Atrial Septal Defect Surgical Repair
What you should know
Atrial Septal Defect Surgical Repair (Precare) Care Guide
- Atrial Septal Defect Surgical Repair Discharge Care
- Atrial Septal Defect Surgical Repair Inpatient Care
- Atrial Septal Defect Surgical Repair Precare
- En Espanol
- Atrial septal defect surgery is done to close a hole in a wall inside the heart. This is also called an ASD repair. ASD is a common heart defect that babies are born with. The heart has 4 chambers or rooms called the atria and the ventricles. With an ASD, there is a hole in the septum (wall) between the 2 upper chambers, the right and left atria. An ASD causes blood to flow through the heart in a different way. Your heart and lungs must work harder because of this.
- Tests will be done to learn more about your heart and the ASD. Many people have open heart surgery done to close their ASD. Small ASDs may be sewn closed with stitches (thread). ASDs may also be closed with a patch of your own heart tissue or special cloth-like material. Sometimes more than one surgery is needed. If you do not have your ASD repaired as a child, you may have other heart problems. These problems may or may not be fixed by surgery.
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- There are always risks with surgery. You may bleed more than usual, get an infection, or have trouble breathing. Air bubbles in your blood could cause a stroke. The muscles or other valves in the heart could be damaged. You could have problems with your heartbeat or you could have a heart attack.
- You may get a blood clot in your leg or arm. This can cause pain and swelling, and it can stop blood from flowing where it needs to go in your body. The blood clot can break loose and travel to your lungs or brain. A blood clot in your lungs can cause chest pain and trouble breathing. A blood clot in your brain can cause a stroke. These problems can be life-threatening.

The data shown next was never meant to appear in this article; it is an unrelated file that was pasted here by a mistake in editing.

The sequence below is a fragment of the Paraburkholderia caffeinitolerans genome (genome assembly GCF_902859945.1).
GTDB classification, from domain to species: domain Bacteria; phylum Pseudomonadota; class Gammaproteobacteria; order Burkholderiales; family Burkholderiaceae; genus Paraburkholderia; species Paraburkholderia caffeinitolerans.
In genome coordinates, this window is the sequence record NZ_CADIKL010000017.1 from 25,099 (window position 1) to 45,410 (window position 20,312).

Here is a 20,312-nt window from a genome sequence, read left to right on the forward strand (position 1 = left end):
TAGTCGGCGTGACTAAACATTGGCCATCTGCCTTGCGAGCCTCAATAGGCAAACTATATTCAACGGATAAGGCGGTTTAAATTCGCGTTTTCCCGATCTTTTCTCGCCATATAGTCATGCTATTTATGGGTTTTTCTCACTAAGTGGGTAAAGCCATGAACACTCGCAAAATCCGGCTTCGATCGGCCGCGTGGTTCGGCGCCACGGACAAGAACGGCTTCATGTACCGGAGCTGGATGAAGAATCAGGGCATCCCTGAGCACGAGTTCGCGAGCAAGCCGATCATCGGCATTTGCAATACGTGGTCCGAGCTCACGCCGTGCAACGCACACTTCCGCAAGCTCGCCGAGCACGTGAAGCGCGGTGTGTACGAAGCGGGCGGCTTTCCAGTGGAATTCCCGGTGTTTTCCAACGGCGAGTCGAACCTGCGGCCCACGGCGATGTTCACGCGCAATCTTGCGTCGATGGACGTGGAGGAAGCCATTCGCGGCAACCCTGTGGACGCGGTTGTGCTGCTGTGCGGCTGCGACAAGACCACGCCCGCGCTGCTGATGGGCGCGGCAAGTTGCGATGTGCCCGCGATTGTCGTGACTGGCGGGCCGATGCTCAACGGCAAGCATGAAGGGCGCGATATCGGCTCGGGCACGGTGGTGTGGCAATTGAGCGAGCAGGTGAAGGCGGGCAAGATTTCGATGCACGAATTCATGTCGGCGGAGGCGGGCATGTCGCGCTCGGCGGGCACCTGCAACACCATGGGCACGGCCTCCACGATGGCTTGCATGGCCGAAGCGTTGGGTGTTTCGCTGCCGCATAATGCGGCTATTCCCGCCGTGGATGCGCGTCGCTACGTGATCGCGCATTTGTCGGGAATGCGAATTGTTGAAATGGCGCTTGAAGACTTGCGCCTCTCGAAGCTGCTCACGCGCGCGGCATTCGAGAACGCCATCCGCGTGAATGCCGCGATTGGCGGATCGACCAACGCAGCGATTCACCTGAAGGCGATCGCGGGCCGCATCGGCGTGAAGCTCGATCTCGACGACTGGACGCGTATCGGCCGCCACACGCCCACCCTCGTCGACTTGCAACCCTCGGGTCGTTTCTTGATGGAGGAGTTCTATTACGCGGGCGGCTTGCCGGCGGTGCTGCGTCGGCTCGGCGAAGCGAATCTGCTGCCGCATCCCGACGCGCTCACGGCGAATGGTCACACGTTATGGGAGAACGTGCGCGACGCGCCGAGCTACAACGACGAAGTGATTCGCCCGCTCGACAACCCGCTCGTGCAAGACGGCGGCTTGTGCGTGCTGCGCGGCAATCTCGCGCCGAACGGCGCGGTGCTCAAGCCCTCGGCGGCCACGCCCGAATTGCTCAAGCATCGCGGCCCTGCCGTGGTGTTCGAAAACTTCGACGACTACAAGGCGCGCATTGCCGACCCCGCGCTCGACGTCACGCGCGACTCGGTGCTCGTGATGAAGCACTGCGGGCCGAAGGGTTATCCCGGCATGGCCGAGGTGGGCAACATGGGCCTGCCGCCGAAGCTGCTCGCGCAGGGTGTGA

- Without surgery, your shortness of breath and fatigue could get worse. Blood and fluid could build up in your lungs and your heart could begin to fail. Call your caregiver if you are worried or have questions about your medicine or care.
The Week Before Surgery:
- Ask your caregiver if you need to stop taking aspirin or any other blood thinning medicines before your procedure.
- Ask your caregiver before taking any over-the-counter medicines such as laxatives, vitamins, herbs, or food supplements.
- You may be given a tour of the ICU before your surgery. This will help you become familiar with where you will go after the surgery.
- You may need blood tests before your procedure. Talk to your caregiver about these or other tests you may need. Write down the date, time and location for each test.
- You may be able to donate your own blood before surgery. This is called autologous (ah-TALL-uh-gus) blood donation. This must be done no later than 3 days before surgery. You may also ask a family member or friend with the same blood type to donate their blood. This is called directed blood donation. Talk to your caregiver for more information on autologous or directed blood donation.
The Night Before Surgery:
- You may be given a pill to take to help you sleep.
- Ask caregivers about directions for eating and drinking.
The Day of Surgery:
- Write down the correct date, time, and location of your surgery.